You were quoted saying “the analogue versus digital conversation isn’t very interesting.” So forgive us for bringing up this topic then: Can you elaborate on why it fails to muster your interest? Seeing that when it comes to electronic genres, this conversation always pops up…
I don’t mean that it bores me to death particularly, and I spent a few years buying a lot of vinyl and to this day use a lot of analogue synths in my own music. I just don’t buy the argument that analogue is “more real” or “more true” than digital. I’ve heard some insanely beautiful and touching music made completely on laptops and heard some dreadfully boring and ineffective music made in the most “real” of processes, recorded to tape or what have you. I just don’t think it’s as important as people make it out to be. I love that in contemporary fine art, the conversation of “but did the artist actually make the sculpture” or “yeah, well my niece could paint that” seems to be completely over, leaving the viewer to dig more into the actual content of a piece and think about what it means, as opposed to how it was made. I just hope we can get there with music. I’d rather hear a great melody through autotune than a really boring one sang by a technically proficient voice, I guess.
Being one of the DJ-producers who the media would use to inform readers of ‘intelligent’ dance music, do you find such labels insulting to the scene?
Yeah, I kind of find that really insulting to be honest. In general I’d rather “go dumb” to some hyphy than entertain the idea that any dance music is inherently “smarter” than any other.
There was a previous interview where you mentioned how genres have evolved beyond being geography-specific with the internet. This has freed music-making a lot, especially in dance, because it almost seems like the Soundcloud gen of producers don’t conform to outmoded genre rules. What do you feel about this? Is there any importance at all to adhering to a certain genre aesthetic when making music of that genre?
Not at all, like I mentioned earlier, I think it should be completely free of such preconceptions. Purists have [been] and always will be wrong. Stagnancy is what kills culture, for better or for worse, the kids are always right. Anyone who thinks they are more “true school” and tell you, “No, it has to be played this or that way, recorded this or that way, played on this or that medium,” misses a lot of the point of music I think, and also disregards how literally every single exciting thing that happens in culture always goes against agreed upon norms and creative status quo. It might be cheesy to say it, but rules are meant to be broken and I would rather stop making music completely than have a firm set of rules of what is a defined do and don’t for a genre or whatever.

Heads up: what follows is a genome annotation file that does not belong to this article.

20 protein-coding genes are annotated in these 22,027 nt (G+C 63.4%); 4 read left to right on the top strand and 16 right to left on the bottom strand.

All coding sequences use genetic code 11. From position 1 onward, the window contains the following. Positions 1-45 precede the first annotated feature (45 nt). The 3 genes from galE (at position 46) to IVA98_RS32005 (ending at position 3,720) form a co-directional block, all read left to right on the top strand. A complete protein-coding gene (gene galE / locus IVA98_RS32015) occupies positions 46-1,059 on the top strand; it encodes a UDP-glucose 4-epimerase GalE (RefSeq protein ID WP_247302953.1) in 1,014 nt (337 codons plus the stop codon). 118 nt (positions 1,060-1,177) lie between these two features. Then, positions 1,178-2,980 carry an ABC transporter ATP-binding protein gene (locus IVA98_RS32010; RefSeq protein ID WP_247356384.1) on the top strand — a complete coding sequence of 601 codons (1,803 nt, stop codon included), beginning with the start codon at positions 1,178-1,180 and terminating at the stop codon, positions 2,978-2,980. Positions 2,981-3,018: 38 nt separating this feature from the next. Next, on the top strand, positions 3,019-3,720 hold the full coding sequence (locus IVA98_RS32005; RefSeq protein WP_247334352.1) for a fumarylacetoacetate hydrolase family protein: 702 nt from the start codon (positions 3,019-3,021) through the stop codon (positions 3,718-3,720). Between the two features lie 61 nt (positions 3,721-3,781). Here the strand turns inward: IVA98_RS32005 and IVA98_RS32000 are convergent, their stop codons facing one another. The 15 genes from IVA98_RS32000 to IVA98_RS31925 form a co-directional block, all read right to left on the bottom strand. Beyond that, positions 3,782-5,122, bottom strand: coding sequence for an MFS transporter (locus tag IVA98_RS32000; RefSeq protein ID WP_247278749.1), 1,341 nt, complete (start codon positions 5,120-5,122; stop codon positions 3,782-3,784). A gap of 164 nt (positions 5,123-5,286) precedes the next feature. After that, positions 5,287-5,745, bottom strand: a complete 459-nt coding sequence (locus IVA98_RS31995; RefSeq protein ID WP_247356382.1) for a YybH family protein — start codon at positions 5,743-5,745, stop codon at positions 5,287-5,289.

You made the artwork for all Jacques Greene-related releases yourself. How important is it that you’re involved in the visual aspect of your artiste persona?
It’s extremely important. In the same way that you get dressed to leave your house and the way you choose to put yourself together is the first and most clear way you present yourself to those who end up talking to you or simply pass you by – record covers, videos, all of it are part of the world and context for my music. I feel so strongly about how my things come across and how I end up presenting myself on every level.
Apparently music streaming services are killing (legal) digital downloads. Seeing that DJ-producers are the most open to having their music streamable for free (we think at least), what do you make of this? Just yet another fear-mongering by the industry?
There’s some truth to that. My perspective is skewed a bit because I came into this after the record sale apocalypse and the four horsemen of the death of the music industry rode through the whole thing, so I never really expected to make money off recorded output. I’m so thankful to everyone that buys my record and/or digital releases, but at this point all I can hope for is that the people who do stream or illegally download my music try to come to a show at some point. Being actively upset about it now is like getting mad at the weather channel when it rains though.
Lastly, bit of a generic question, what’s the ideal Jacques Greene set?
A 300 person club with low ceilings and a good sound system where I can play for two or three hours and people follow me everywhere I go, from some ambient stuff, to solid dance music, and maybe end it with a 45-minute loose rap music party and everyone jumps around and smiles are everywhere, and people go home feeling good about themselves.
Jacques Greene’s Phantom Vibrate EP is out now via LuckyMe.